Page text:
Thursday, March 6, 2008

The Last Fish: Scandinavian Salmon Stew

A client ordered a last-minute dinner party for 10 and my wife found this tantalizing recipe for salmon stew in Houghton Mifflin's The Best American Recipes 2005-2006.

Turns out the dish originates right here in the District of Columbia at Kinkead's, widely regarded as one of the city's best seafood joints.

Normally we would pass over a dish so rich with cream and butter. For health reasons, our lipid of choice is extra-virgin olive oil. But we thought this would make a great impression on our client, a different kind of winter stew and a different way to serve salmon. Then at the last minute we received word that one of the guests was allergic to fish (yeah, right), so we had to rework the entire menu. They got beef Bourgignone instead. But we just had to try this stew.

Salmon has become the rubber chicken of the seafood world--so ordinary people easily tire of it. I was glad to find a different take on this overworked fish. Another primary consideration was utilizing a sustainable salmon, which may be no easy feat in all parts of the country. I immediately referred to the Monterey Bay Aquarium's "Seafood Watch" listings for on-line guidance.

You are most likely to find something called "Atlantic salmon" in your local grocery, but don't be fooled into thinking this was caught somewhere out in the ocean. Salmon have been largely fished out of the Atlantic--the great spawns of yesteryear are a mere shadow of their former selves. Most Atlantic salmon now is farmed, and organizations such as "Seafood Watch" have farmed salmon high on their list of things to avoid.

Here is some of the warning text from "Seafood Watch":

Most salmon are farmed in open pens and cages in coastal waters. Waste from these farms is released directly into the ocean. Parasites and diseases from farmed salmon can spread to wild fish swimming near the farms.

One of the biggest concerns is the amount of food required to raise salmon in farms. It generally takes three pounds of wild fish to grow one pound of farmed salmon.

Segments of the salmon farming industry are improving their practices, but the environmental impact is still increasing because production has risen more than 400% in the last decade. In the market, there is currently no way to tell which salmon are coming from the more-sustainable farms, so for now we ask you to avoid farmed salmon and choose wild-caught salmon instead.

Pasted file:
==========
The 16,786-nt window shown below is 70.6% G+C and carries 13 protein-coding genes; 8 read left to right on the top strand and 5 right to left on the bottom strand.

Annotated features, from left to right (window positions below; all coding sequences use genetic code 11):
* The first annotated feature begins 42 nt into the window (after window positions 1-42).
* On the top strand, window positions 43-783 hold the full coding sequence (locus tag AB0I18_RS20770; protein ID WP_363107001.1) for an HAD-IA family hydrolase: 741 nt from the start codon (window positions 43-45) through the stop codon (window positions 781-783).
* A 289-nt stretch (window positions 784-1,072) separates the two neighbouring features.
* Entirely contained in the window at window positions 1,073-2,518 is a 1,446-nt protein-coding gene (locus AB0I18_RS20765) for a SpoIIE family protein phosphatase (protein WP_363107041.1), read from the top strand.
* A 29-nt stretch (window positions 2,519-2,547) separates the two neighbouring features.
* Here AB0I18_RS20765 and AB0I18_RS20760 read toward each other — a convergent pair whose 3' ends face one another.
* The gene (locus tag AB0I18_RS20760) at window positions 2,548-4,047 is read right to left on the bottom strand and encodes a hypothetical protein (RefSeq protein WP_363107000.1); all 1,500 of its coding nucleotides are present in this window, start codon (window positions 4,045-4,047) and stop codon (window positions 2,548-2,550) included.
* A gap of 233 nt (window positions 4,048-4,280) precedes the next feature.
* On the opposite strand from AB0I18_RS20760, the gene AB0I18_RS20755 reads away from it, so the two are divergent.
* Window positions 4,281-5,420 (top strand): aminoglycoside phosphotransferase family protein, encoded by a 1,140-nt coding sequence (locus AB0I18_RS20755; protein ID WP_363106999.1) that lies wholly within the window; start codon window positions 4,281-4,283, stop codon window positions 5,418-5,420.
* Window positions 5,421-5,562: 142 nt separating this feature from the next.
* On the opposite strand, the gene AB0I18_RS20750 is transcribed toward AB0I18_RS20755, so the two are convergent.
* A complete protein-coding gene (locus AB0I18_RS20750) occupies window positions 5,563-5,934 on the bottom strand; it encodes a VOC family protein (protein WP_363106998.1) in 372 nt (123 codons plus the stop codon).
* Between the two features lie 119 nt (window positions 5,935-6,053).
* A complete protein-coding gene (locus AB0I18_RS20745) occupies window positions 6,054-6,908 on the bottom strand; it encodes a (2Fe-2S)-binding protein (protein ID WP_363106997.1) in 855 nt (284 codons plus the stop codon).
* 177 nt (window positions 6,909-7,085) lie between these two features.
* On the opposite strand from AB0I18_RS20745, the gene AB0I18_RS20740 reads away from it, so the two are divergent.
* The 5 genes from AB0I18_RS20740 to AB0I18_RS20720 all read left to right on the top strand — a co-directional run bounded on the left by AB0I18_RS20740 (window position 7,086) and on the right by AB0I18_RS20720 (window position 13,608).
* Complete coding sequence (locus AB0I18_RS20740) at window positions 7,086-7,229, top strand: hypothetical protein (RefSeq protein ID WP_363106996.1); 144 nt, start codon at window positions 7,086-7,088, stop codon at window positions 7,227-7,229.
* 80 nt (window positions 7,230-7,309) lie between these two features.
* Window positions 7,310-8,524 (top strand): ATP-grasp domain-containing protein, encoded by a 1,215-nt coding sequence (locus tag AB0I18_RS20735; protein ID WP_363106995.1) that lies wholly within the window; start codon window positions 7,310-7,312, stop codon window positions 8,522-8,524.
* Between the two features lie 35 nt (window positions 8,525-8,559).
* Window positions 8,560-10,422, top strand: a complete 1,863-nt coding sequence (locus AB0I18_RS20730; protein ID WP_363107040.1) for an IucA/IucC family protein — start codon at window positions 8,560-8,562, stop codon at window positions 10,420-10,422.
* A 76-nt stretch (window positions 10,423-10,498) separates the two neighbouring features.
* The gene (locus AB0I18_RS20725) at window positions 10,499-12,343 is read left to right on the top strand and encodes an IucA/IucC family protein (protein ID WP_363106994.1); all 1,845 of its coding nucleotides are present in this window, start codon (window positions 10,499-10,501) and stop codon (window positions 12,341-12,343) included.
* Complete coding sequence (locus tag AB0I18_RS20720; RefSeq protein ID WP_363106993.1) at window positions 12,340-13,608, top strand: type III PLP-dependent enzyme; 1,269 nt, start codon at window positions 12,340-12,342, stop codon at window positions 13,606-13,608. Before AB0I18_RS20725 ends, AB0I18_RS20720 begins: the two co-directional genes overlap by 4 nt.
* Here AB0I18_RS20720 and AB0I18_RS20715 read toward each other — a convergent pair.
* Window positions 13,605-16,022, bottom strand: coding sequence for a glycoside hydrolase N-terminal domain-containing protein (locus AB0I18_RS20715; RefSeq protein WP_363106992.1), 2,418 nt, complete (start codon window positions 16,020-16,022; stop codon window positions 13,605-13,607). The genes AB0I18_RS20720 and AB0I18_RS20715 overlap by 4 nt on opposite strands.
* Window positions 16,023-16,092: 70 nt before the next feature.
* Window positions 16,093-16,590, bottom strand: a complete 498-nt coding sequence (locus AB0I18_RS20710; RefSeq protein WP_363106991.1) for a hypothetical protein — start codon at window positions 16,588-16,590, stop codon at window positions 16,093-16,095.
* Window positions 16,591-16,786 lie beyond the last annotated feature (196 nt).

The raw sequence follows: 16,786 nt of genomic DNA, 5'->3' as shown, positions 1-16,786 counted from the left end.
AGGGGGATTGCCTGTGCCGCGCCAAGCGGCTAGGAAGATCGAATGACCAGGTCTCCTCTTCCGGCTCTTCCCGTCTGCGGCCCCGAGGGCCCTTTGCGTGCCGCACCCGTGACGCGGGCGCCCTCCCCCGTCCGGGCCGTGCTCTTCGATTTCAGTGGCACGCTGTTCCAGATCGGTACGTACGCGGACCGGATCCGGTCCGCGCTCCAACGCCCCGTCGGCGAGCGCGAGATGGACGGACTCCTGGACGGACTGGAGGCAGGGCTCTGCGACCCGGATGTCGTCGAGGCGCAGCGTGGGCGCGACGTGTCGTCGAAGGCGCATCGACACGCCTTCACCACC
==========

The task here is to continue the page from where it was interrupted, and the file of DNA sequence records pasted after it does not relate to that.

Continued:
In addtion, Environmental Defense has issued a health warning for farmed salmon because of the pesticides and antibiotics used to control disease in fish farming operations. Again, "Seafood Watch": When consumers eat this fish, the residues from the chemicals may affect their health or interfere with medicines they’re taking.

A further envionmental concern is that domesticated farmed salmon can escape from their confinement areas during storms and breed with wild salmon,, affecting the wild DNA for future generations.

You may have read here recently about the sharp and mysterious declines in coho salmon spawns in California and Oregon. "Seafood Watch" continues to list wild-caught California and Oregon coho salmon as "good" alternatives. But the "best" choice by far, according to "Seafood Watch," is wild-caught salmon from Alaska, including coho, king, sockeye, pink and red varieties.

Wild-caught king salmon from our local Whole Foods is what we used for our salmon stew. To serve six, first cut 1 pound skinless salmon meat into 1 1/2-inch pieces. Combine 3 cups fish stock (we used a commercial variety) with 1/4 cup dry white wine and reduce by one-third over moderate heat.

Cut 3 strips bacon into thin strips and cook until crisp over moderately-high heat in a skillet. Drain the bacon on paper towels, then add 1 tablespoon butter to the bacon fat. Add about 2 cups sliced button mushrooms and 1 minced shallot to the fat and cook until the mushrooms are lightly browned.

Combine the reduced stock and wine mixture with 2 cups heavy cream in a sauce pot and bring to a bowl. Add about 2 cups diced Yukon Gold (or other boiling potato) and cook until potatoes are just tender. Drain out the potatoes and return the cream mixture to a boil to reduce further.

In a large saucepan over moderately-high heat, melt 2 tablespoons butter and add 1 small yellow onion, diced small, and 1 small leek (white parts only), washed and finely chopped, and 1 minced shallot. Cook a few minutes until the vegetables are softened, then stir in the bacon, the mushroom mixture, the potatoes and the reduced cream mixture.

Just before serving, add the salmon and simmer for 1 minute. Season with salt and ground white pepper to taste. Stir in 2 tablespoons chopped fresh dill.

Ladle the stew into wide, shallow bowls preheated to keep the stew warm and garnish with chopped chives.

I guarantee you will be licking the bowls before you are through. And if you weren't a salmon lover before, this might just change your mind.


mundylion said...

Did I read the recipe correctly, the salmon cooks for only one minute? Sounds too sashimi-ish for my taste.

Ed Bruske said...

Remember, Mundylion, that after the 1-minute simmer on the stove, the salmon continues to be emmersed in a piping hot stew. By the time it gets to the table, it will be cooked through. On the other hand, if you cook it through on the stovetop, by the time you serve it the fish will be overdone. Fish is tricky that way. But maybe this should be explained in the recipe.